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Ofatumumab

Brand name: Kesimpta
Drug class: Immunomodulatory Agents

Medically reviewed by Drugs.com on Aug 19, 2022. Written by ASHP.

Introduction

Immunomodulatory agent; a recombinant human anti-CD20 monoclonal antibody.

Uses for Ofatumumab

Multiple Sclerosis (MS)

Treatment of relapsing forms of multiple sclerosis (MS), including clinically isolated syndrome, relapsing-remitting disease, and active secondary progressive disease.

Ofatumumab is one of several disease-modifying therapies used in the management of relapsing forms of MS. Although not curative, these therapies have all been shown to modify several measures of disease activity, including relapse rates, new or enhancing MRI lesions, and disability progression.

The American Academy of Neurology (AAN) recommends that disease-modifying therapy be offered to patients with relapsing-remitting MS who have had recent relapses and/or MRI activity. Clinicians should consider the adverse effects, tolerability, method of administration, safety, efficacy, and cost of the drugs in addition to patient preferences when selecting an appropriate disease-modifying therapy.

Ofatumumab Dosage and Administration

General

Pretreatment Screening

  • Screen for hepatitis B virus (HBV) infection prior to initiating therapy by measuring hepatitis B surface antigen (HBsAg) and hepatitis B core antibody (HBcAb) at a minimum. Ofatumumab is contraindicated in patients with active HBV infection.

  • Test for quantitative serum immunoglobulins prior to initiating therapy. For patients with low serum immunoglobulins, consult immunology experts before initiating ofatumumab.

  • Evaluate for active infections; delay administration until the infection resolves.

Patient Monitoring

  • Monitor for quantitative serum immunoglobulins during therapy, especially in patients with opportunistic or recurrent infections, and after discontinuance of therapy until recovery of B-cell counts.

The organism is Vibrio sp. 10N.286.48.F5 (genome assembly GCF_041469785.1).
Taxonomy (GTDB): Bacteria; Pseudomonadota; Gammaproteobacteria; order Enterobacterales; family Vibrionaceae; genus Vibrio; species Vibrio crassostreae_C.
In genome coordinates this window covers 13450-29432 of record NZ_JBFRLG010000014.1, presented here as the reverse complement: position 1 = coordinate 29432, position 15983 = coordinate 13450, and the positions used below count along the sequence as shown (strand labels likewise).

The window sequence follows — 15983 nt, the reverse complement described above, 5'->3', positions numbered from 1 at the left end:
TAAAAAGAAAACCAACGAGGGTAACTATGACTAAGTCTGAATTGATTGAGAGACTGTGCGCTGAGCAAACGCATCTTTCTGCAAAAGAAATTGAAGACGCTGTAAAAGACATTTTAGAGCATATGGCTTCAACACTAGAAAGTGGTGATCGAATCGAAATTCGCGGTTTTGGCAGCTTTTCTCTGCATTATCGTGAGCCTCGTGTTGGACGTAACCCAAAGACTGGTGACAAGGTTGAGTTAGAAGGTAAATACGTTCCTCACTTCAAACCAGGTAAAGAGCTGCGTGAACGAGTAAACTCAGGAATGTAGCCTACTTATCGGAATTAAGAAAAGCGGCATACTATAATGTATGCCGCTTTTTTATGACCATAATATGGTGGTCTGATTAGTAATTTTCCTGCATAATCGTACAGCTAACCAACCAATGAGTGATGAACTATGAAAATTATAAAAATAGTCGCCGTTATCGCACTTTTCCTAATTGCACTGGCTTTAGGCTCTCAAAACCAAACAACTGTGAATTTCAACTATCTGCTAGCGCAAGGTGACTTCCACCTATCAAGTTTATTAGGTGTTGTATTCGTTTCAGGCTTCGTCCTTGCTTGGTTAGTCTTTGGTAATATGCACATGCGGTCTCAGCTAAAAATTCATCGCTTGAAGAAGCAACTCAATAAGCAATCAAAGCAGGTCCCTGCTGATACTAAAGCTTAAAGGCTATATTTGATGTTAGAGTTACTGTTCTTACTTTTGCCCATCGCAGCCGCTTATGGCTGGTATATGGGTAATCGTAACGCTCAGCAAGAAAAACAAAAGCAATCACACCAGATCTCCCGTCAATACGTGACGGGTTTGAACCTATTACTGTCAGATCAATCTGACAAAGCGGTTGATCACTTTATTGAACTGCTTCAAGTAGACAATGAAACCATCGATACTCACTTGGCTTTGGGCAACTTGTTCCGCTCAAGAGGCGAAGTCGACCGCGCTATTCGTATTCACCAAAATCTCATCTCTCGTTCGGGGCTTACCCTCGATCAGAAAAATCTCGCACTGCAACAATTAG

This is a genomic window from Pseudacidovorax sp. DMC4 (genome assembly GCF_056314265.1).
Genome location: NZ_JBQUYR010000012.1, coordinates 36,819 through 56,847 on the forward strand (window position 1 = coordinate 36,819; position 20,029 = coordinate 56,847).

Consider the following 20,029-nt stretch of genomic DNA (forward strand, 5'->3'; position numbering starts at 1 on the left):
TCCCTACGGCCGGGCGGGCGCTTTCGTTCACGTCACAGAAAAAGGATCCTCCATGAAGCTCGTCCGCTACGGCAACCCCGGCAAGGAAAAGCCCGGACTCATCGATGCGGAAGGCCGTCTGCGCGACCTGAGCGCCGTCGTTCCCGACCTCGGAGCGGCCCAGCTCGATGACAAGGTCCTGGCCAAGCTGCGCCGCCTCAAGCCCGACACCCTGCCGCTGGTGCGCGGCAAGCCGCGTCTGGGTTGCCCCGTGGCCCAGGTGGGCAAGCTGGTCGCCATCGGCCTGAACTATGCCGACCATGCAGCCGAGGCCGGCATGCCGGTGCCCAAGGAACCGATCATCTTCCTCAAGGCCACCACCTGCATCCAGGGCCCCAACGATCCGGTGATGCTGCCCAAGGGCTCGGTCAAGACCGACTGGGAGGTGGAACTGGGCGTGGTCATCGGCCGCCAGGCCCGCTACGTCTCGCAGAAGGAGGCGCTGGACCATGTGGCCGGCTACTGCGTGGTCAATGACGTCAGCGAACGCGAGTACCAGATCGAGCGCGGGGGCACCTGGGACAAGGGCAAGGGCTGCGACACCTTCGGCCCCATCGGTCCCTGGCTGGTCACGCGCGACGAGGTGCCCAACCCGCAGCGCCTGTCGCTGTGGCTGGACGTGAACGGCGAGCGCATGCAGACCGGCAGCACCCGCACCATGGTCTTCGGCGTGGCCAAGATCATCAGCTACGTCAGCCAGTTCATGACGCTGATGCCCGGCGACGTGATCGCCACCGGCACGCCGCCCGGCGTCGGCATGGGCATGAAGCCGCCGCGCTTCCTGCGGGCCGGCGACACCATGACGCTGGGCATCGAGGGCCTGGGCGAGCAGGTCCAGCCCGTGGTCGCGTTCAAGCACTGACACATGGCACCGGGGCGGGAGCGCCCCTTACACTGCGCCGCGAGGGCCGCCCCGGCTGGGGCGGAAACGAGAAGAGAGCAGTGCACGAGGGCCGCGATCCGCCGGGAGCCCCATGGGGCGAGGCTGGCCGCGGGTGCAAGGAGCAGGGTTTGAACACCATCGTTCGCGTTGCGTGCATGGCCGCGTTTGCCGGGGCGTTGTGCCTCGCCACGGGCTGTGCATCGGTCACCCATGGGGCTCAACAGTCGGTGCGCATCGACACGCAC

• In patients who are HBsAg-negative and positive for HBcAb, or HBV carriers (i.e., HBsAg-positive), monitor according to local standards to prevent infection or reactivation of infection.

Premedication and Prophylaxis

  • Limited benefit of premedication with corticosteroids, antihistamines, or acetaminophen.

Other General Considerations

  • Complete any necessary immunizations ≥4 weeks prior to initiation of ofatumumab for live or live-attenuated vaccines, and whenever possible, ≥2 weeks prior to initiation of ofatumumab for inactivated vaccines.

  • Consult liver disease experts prior to and during ofatumumab therapy in patients who are HBsAg-negative and positive for HBcAb, or HBV carriers (i.e., HBsAg-positive).

Administration

Sub-Q Administration

Administer by Sub-Q injection.

Administer into abdomen, thigh, or outer upper arm. Do not inject into moles, scars, stretch marks or areas where the skin is tender, bruised, red, scaly, or hard.

Intended to be self-administered by the patient after appropriate instruction is given. Perform first injection under the guidance of a healthcare professional.

Commercially available as a prefilled single-use injection pen or syringe. Prior to administration, allow drug to reach room temperature for about 15–30 minutes.

Discard prefilled pens and syringes after use.

Dosage

Adults

Multiple Sclerosis
Relapsing Forms
Sub-Q

Initially, 20 mg at weeks 0, 1, and 2.

Maintenance dosage: 20 mg once monthly starting at week 4.

If a dose is missed, administer as soon as possible without waiting until the next scheduled dose. Administer subsequent doses at the recommended intervals.

Special Populations

Dosage in Hepatic Impairment

No specific dosage recommendations at this time.

Dosage in Renal Impairment

No specific dosage recommendations at this time.

Geriatric Patients

No specific dosage recommendations at this time.

Cautions for Ofatumumab

Contraindications

  • Patients with active HBV infection.

Warnings/Precautions

Infectious Complications

Increased risk of infections (e.g., respiratory tract infection, urinary tract infection). Do not administer in patients with active infection; delay therapy until infection resolves.

Although not reported with ofatumumab in MS trials, reactivation of HBV infection reported in some patients treated with IV ofatumumab for chronic lymphocytic leukemia (CLL); also reported with other anti-CD20 monoclonal antibodies. Screen all patients for HBV infection with hepatitis B surface antigen (HBsAg) and hepatitis B core antibody (HBcAb) tests at minimum prior to initiating therapy. Ofatumumab is contraindicated in patients with active HBV infection. Consult a liver disease expert prior to initiating and during ofatumumab therapy in patients who are HBsAg-negative and HBcAb-positive, or HBV carriers (i.e., HBsAg-positive).

Although not reported with ofatumumab in MS clinical studies, progressive multifocal leukoencephalopathy (PML; an opportunistic infection of the brain caused by the JC virus) reported with IV ofatumumab for CLL; also reported with other anti-CD20 monoclonal antibodies and MS therapies. If PML is suspected, withhold ofatumumab and perform diagnostic evaluation. MRI signs of PML may be apparent before clinical manifestations develop.